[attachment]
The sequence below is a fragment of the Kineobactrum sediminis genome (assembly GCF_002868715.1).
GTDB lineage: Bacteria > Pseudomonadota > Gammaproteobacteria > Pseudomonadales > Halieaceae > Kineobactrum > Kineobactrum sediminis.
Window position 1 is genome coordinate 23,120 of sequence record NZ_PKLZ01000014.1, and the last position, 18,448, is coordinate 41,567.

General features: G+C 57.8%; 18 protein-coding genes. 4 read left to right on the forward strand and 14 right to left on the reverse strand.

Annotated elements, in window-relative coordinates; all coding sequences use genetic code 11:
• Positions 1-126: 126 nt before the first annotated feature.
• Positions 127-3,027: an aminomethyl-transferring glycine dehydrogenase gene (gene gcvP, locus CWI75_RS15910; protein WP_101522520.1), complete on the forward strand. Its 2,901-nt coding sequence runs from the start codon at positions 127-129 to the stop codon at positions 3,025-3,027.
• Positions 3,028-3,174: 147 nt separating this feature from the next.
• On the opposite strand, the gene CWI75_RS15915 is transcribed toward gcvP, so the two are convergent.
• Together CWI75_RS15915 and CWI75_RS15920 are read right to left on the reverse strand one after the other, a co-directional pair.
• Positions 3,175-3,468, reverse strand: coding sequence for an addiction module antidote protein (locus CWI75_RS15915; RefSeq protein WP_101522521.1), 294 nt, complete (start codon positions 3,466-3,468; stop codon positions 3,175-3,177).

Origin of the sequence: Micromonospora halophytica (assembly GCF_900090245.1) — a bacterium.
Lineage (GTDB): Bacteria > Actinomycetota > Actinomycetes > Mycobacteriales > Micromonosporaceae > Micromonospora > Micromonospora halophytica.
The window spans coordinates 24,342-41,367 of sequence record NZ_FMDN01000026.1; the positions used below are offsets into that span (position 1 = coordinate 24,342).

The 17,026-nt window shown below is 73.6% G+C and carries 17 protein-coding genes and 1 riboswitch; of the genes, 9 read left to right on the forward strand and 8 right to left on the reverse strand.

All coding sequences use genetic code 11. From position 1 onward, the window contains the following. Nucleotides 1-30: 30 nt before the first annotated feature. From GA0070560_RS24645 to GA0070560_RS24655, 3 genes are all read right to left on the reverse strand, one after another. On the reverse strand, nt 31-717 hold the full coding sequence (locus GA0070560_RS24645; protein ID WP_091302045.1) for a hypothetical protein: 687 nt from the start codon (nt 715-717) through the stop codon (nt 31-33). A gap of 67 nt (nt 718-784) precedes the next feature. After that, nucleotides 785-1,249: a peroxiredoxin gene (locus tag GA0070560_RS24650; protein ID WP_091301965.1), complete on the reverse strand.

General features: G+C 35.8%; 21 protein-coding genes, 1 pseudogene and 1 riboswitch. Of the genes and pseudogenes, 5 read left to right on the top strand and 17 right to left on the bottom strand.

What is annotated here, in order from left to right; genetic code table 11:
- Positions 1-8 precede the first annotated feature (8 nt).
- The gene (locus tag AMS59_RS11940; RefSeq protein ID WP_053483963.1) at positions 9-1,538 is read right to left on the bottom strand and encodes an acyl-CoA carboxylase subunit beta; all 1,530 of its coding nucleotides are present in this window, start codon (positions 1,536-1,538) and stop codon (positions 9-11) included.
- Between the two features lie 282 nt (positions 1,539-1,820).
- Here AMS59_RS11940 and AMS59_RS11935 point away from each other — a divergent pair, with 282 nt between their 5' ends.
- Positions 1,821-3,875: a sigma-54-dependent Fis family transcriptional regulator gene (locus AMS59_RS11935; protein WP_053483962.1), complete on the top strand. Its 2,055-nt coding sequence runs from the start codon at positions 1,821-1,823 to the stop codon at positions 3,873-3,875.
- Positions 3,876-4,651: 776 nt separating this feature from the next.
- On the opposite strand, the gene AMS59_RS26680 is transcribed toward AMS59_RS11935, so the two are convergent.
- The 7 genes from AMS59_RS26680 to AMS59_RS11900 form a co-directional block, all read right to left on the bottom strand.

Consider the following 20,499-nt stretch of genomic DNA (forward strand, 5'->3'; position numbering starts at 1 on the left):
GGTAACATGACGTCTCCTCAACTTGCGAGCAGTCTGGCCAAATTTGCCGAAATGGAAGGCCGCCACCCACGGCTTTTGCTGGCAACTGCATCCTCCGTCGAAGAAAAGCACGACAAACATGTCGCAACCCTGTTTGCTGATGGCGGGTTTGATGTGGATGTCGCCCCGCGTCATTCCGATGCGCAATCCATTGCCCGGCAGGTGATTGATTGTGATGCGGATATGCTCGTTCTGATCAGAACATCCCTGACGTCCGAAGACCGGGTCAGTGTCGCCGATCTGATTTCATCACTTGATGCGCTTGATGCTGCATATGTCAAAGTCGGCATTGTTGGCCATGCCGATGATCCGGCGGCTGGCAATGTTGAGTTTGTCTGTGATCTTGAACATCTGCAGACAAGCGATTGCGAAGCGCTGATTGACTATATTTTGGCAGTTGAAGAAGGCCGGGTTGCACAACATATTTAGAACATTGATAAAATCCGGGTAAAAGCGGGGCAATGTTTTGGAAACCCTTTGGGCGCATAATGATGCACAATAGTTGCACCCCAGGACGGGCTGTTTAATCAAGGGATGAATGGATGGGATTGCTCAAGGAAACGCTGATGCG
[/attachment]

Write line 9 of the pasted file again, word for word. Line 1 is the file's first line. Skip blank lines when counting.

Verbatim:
• On the opposite strand, the gene CWI75_RS15915 is transcribed toward gcvP, so the two are convergent.